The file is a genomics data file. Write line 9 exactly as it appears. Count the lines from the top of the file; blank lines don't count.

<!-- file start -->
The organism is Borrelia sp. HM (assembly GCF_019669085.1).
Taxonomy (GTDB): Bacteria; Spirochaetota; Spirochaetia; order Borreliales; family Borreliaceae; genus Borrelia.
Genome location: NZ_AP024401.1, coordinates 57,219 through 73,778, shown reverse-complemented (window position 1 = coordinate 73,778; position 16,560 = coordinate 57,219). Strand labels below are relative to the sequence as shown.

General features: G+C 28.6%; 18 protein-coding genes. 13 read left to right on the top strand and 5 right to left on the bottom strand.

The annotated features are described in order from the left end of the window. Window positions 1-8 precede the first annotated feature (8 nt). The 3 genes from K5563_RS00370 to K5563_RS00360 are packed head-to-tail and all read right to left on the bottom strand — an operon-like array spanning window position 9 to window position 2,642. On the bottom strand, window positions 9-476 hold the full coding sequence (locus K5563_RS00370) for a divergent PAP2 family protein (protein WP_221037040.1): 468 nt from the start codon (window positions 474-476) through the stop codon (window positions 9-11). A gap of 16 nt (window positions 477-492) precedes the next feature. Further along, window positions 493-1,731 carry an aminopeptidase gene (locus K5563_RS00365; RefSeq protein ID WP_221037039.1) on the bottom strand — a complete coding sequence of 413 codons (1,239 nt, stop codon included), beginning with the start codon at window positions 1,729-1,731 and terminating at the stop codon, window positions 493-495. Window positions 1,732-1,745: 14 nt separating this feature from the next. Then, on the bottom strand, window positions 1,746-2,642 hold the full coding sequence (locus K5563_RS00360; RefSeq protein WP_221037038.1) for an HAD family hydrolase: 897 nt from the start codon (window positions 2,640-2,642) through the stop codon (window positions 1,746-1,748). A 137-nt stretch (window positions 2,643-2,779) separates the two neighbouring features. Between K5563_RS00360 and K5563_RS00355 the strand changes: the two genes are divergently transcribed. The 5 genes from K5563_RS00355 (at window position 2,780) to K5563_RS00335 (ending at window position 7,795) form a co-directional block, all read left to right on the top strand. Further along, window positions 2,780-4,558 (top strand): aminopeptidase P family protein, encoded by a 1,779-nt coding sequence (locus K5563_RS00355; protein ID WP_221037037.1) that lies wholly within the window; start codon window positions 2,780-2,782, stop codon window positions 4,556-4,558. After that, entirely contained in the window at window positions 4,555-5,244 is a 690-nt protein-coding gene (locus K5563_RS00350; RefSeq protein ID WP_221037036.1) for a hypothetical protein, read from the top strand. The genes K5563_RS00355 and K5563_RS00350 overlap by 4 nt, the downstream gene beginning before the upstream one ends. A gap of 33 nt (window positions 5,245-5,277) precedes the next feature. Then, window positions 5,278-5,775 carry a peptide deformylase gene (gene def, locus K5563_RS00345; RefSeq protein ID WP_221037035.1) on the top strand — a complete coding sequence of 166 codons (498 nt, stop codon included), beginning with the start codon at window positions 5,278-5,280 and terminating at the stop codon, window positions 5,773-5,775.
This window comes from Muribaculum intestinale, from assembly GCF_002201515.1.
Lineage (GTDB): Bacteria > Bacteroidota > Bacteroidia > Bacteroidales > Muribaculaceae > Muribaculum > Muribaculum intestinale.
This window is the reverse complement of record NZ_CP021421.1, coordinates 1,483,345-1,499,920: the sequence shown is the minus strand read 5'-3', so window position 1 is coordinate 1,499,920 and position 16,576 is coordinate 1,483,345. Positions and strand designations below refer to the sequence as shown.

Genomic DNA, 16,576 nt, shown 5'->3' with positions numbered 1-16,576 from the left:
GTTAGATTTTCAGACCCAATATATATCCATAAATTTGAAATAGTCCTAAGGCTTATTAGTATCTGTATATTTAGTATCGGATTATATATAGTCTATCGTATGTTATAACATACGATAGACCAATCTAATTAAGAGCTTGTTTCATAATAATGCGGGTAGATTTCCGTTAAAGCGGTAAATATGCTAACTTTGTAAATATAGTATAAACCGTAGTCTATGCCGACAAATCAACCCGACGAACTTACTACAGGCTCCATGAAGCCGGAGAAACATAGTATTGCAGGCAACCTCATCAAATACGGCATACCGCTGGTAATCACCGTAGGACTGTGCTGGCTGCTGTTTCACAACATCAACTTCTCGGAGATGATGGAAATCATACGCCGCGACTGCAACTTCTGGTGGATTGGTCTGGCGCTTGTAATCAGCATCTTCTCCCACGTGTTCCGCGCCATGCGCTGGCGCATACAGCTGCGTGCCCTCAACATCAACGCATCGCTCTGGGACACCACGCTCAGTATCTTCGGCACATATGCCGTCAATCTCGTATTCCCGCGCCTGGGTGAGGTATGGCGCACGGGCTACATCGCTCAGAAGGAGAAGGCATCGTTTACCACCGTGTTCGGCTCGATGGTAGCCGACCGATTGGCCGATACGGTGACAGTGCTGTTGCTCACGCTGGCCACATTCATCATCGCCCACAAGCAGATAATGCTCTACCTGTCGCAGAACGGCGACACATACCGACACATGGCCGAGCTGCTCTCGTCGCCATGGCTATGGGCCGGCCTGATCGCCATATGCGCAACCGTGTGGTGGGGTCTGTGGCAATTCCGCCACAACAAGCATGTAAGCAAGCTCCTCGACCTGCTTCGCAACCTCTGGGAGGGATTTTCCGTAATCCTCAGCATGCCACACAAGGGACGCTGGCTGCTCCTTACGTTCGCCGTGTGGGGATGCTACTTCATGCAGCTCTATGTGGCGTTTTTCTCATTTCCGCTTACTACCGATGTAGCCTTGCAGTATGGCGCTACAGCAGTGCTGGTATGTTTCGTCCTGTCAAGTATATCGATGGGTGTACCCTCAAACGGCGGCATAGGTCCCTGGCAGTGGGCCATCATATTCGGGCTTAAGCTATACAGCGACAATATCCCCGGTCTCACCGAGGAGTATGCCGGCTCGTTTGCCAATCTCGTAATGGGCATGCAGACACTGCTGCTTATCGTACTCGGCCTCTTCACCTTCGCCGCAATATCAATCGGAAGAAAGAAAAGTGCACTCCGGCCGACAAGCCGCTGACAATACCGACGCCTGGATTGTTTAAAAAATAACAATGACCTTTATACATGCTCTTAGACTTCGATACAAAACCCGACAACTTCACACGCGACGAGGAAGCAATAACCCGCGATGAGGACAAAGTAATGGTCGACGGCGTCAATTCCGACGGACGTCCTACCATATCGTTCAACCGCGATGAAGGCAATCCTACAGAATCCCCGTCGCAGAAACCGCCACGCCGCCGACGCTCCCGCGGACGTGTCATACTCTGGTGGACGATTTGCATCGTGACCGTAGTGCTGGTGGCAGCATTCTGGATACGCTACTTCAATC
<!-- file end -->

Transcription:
Genomic DNA, 16,576 nt, shown 5'->3' with positions numbered 1-16,576 from the left: